The Murder of Les Halles, by Robert Doisneau
Nine-thirty a.m. was a perfect time to get in the line to see the “Doisneau, Paris les Halles” exhibit at the Hôtel de Ville (on until April 28th). That was just this morning, on a cold, damp and windy April day. Timing it right means not having to wait too long in line, as a friend did when she arrived at 3:30 p.m. — the peak hour and at least a 1.5 hour wait.
It’s a popular exhibit, not just because these are photos by Robert Doisneau, the French photographer who is famous for his photo Le Baiser de l’Hôtel de Ville (“Kiss at the Town Hall”) and was given the title of “Chevalier” of the Order of the Legion of Honor in 1984, but because it’s his account of what one of my friends termed “the murder of Les Halles.”
Les Halles was the original large central wholesale market, even before 1183 when King Philippe II Auguste enlarged the marketplace by building shelters for the merchants, who came from all over to sell their wares. In the 1850s, massive glass and iron buildings designed by Victor Baltard were constructed and it became known as the “Belly of Paris,” as coined by Émile Zola in his novel, “Le Ventre de Paris,” set in this busy marketplace of the 19th-century.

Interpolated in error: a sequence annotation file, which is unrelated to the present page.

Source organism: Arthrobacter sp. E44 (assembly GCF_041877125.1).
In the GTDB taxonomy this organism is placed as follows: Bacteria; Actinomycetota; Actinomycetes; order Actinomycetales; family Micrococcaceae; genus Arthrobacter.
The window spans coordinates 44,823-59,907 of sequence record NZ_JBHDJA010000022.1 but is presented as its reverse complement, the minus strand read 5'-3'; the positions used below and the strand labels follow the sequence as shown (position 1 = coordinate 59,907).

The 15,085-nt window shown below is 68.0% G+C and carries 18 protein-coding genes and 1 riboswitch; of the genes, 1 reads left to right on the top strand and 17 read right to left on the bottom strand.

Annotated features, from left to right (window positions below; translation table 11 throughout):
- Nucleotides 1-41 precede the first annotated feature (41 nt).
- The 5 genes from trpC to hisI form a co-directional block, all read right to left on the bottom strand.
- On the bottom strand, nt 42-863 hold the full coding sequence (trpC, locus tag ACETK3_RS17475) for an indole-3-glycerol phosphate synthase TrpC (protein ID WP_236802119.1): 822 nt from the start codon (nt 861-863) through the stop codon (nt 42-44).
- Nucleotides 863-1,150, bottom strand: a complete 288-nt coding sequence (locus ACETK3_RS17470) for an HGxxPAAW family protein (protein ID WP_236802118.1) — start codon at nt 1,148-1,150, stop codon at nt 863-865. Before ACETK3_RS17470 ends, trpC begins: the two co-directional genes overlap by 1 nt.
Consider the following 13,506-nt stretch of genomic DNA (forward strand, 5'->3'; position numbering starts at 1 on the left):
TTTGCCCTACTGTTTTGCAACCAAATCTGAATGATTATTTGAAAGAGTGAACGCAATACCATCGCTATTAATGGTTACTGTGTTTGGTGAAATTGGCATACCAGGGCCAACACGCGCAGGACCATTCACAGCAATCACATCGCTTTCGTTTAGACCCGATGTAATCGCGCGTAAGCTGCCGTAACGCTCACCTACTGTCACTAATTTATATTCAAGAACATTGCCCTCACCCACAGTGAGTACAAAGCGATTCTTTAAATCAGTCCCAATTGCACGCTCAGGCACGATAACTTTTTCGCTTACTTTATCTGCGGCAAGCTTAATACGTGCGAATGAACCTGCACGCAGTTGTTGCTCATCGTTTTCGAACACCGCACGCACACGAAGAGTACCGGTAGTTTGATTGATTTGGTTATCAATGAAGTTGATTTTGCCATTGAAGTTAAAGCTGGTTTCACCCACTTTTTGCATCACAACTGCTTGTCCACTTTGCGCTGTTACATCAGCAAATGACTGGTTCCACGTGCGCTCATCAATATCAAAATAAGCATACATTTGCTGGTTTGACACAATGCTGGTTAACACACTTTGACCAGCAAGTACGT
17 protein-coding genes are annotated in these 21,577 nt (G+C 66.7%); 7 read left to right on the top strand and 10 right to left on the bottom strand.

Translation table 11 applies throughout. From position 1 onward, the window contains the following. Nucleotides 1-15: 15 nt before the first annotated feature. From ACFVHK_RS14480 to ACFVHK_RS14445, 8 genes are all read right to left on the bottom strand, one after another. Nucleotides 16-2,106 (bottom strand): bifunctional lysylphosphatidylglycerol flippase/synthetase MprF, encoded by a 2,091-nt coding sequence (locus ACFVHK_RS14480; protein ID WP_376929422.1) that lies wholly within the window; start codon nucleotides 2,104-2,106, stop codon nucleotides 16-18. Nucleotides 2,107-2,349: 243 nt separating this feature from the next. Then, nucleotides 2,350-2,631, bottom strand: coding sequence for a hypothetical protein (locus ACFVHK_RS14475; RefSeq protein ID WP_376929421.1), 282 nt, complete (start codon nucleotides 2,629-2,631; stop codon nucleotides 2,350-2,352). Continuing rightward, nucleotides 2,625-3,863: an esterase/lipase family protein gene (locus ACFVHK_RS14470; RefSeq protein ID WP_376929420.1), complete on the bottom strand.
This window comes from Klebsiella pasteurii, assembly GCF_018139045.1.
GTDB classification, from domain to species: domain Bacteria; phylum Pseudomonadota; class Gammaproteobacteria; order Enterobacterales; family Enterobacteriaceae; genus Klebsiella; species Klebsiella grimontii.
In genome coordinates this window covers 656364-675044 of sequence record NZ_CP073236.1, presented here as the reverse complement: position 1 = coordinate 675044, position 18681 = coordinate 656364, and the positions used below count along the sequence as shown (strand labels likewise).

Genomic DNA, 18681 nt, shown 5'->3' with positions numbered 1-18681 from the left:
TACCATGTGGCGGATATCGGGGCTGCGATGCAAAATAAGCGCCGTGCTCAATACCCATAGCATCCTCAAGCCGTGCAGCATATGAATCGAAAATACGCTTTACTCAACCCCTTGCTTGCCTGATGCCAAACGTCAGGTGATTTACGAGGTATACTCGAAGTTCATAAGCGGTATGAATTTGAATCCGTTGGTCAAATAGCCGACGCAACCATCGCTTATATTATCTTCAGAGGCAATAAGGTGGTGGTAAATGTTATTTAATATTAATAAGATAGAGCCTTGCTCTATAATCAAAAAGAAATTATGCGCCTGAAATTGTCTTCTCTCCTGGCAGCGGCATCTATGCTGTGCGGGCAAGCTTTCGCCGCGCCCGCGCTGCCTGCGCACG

It thrived more than a century, then moved outside Paris to Rungis and replaced in 1971, thanks to President Georges Pompidou and the Préfet Diebold who wanted to build a modern shopping center and save money by building the future Métro station Châtelet les Halles under an open sky. On August 2, 1971, the Baltard Pavillons were demolished while the Parisians were on vacation. Only one Pavillon has been maintained and transferred to Nogent sur Marne where today this Pavillon has become an event center. Meanwhile, their ‘grand plan’ has been deemed by Mayor Bertrand Delanoë (and many others) as “the worst urban planning disaster in the history of Paris.”
Right he was, because it’s now undergoing a second face lift under the auspices of architect David Mangin along with architects Patrick Berger and Jacques Anziutti. The design incorporates a massive curvilinear building inspired by plant life: “La Canopée.”
Doisneau took his first photo in Les Halles in 1933 — Les Filles au Diable (Girls on the Dolly) at the foot of the church Saint-Eustache. The 214 images spanning the years up through its demolition tells a tale of a pulsating ‘belly’ of Paris that we effectively ‘murdered’ and of one which we all yearn to resurrect.
While the site was under construction in the 70s, the enormous pit was nicknamed the trou des halles (hole of the halls) and was a black mark on the landscape next to one of the city’s most beautiful churches, Saint-Eustache. When you see Doisneau’s poignant images of a bustling, thriving market, under a beautiful iron structure much like Le Carreau du Temple and others from that period, with Saint-Eustache as the backdrop, it will bring tears to your eyes to think those days are long gone, never to return no matter how hard the city leaders try.
And here we are, once again faced with a new construction site, which may look less like a “trou,” but is just as unsightly. Will Mangin’s concept once again prove to be a poor excuse for the centuries-old marketplace that Doisneau so successfully captured with his Leica?
I’m afraid so.
A la prochaine…
Editor, Parler Paris
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